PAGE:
Thomas: NFL midseason playoff predictions
Aidan Thomas | Friday, November 6, 2020
Although COVID-19 has turned the schedule upside-down, we’ve more or less hit the halfway point of the NFL season, with the trade deadline having passed on Tuesday. As such, I’ll offer up my midseason NFL playoff predictions, calling each division, as well as wildcard slots in each league. And, for the loyal readers who make it until the end, I’ll be offering a way-too-early Super Bowl prediction. Let’s get into it.
AFC East — Miami Dolphins
I’ll be brief with explaining this upset pick. Miami has sneakily been one of the top defenses in the league, and they’re 4-3 with the toughest part of their schedule behind them. After visiting Arizona, they have five of their next six games against opponents with losing records. Meanwhile, Buffalo hasn’t won by more than 10 points, struggled twice to put way the Jets, got blown out by the Titans and ultimately looks a lot worse than their 6-2 record. Miami will go on a second-half surge to claim this division.
AFC South — Indianapolis Colts
This is a complete two-horse race, with the Texans and Jaguars floundering their way to 1-6 records. Both the Colts and Titans are 5-2, but the Titans are struggling, and the Colts’ very strong defense (19.4 points allowed per game) makes me believe that Indy will pull this one out. Tennessee should still be a very dangerous squad should they make the postseason, as Derrick Henry is built for short stretches of utter dominance, but I’m going with the Colts to claim a top-4 seed.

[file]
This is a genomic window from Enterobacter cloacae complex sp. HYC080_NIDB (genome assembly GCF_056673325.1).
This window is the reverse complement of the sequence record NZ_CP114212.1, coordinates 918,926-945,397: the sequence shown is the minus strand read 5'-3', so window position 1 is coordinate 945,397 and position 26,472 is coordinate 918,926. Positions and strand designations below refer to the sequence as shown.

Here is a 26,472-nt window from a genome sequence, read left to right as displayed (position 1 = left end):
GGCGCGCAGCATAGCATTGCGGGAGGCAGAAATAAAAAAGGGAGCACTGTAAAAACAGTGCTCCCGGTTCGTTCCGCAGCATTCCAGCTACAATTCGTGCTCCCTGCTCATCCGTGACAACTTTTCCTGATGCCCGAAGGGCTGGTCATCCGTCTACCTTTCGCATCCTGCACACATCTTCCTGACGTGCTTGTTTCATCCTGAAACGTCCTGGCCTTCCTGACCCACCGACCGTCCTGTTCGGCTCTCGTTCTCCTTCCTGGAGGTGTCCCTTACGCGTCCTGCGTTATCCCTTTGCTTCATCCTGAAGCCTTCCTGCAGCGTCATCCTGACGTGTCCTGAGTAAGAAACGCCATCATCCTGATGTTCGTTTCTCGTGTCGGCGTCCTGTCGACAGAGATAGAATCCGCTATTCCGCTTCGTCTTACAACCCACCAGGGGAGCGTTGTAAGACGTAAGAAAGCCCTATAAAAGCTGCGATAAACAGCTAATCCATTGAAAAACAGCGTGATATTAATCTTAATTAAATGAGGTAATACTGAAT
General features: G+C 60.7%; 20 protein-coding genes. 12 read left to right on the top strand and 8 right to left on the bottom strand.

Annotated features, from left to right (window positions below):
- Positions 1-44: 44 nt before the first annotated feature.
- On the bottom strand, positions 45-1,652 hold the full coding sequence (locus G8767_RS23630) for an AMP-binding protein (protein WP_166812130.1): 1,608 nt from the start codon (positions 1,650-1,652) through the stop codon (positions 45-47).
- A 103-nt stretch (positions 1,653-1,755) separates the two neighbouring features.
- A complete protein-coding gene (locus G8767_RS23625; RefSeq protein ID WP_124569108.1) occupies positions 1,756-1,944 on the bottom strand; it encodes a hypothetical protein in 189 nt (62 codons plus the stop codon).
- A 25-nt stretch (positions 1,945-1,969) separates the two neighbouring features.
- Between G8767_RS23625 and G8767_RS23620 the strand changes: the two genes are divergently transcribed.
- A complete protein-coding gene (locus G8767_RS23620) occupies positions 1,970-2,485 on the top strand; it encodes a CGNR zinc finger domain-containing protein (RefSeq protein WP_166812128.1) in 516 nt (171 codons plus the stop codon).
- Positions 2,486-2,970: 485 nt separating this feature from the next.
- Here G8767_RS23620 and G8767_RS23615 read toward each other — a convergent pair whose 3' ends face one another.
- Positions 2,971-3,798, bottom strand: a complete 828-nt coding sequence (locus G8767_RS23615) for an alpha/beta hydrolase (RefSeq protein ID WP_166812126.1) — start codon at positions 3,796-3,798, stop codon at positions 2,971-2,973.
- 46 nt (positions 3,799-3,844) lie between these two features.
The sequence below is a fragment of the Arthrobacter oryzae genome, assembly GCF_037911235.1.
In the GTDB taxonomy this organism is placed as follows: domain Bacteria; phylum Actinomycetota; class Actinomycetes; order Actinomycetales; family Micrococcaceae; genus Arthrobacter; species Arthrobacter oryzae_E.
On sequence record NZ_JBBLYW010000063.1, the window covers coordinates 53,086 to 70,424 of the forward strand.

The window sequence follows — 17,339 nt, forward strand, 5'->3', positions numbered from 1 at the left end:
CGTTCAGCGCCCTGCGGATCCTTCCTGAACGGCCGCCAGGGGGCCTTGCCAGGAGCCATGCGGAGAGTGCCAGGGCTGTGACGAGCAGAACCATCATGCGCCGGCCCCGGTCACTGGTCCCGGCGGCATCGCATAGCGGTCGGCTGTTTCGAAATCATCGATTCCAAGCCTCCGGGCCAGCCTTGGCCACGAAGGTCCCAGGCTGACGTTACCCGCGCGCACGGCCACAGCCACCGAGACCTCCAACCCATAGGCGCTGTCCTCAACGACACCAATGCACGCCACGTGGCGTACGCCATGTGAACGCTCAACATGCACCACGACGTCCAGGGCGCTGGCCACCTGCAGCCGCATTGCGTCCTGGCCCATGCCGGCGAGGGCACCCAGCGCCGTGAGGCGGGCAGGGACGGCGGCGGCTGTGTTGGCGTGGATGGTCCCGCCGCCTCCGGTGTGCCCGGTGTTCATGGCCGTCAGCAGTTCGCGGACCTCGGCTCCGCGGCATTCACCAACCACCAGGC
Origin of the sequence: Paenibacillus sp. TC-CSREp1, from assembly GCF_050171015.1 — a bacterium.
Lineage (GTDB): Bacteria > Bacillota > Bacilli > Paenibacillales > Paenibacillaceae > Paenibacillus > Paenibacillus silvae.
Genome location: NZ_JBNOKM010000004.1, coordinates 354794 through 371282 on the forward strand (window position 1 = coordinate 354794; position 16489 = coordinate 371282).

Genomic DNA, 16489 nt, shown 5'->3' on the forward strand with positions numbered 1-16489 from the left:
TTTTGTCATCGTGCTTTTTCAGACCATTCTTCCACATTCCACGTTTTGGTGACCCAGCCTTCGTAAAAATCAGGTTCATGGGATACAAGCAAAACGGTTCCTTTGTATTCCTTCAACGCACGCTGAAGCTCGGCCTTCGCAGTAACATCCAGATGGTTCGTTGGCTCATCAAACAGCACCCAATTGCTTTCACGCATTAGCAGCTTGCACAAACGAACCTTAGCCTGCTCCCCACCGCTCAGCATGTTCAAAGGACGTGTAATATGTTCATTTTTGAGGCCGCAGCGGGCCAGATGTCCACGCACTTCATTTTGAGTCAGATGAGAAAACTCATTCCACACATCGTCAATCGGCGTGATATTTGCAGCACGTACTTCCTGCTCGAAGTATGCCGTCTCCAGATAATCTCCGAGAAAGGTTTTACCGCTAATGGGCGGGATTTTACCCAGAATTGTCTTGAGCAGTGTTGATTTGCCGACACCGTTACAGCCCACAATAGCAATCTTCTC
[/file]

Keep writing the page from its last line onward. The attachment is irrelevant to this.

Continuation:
AFC North — Baltimore Ravens
Look, I really want to pick the Pittsburgh Steelers, who have received a huge boost from former Notre Dame receiver Chase Claypool. However, the unbeaten Steelers are winning in ugly — and unsustainable — fashion. From digging an early double-digit deficit against Baltimore, to nearly choking a 20-point lead to the Titans, it’s questionable whether Pittsburgh can keep this up. With only one win by more than 10 points, I’m not confident they do. Meanwhile, Lamar Jackson and the Ravens started 4-2 last season before ending on a 10-game winning streak. Expect something similar this year.
AFC West — Kansas City Chiefs
I’m not going to be bold here. Patrick Mahomes is scary-good at football. And he’s got an absurd amount of talent around him. They’ve got the top offense in the AFC and a top-5 defense. This team is a Super Bowl contender with a 3-game lead in their division and no legitimate challengers to be found.
NFC East — Philadelphia Eagles
Philadelphia is the prettiest piece of garbage in the dumpster fire that is the NFC East. New York is clearly not ready to compete for a title yet, and Washington’s defense keeps them in some games, but not enough. Dallas’s quarterback situation is an absolute mess. Philadelphia basically wins by default — they’ve at least looked competitive if not great this season, and with a 1.5-game lead in the division, I don’t see the Eagles letting anyone catch up.
NFC South — Tampa Bay Buccaneers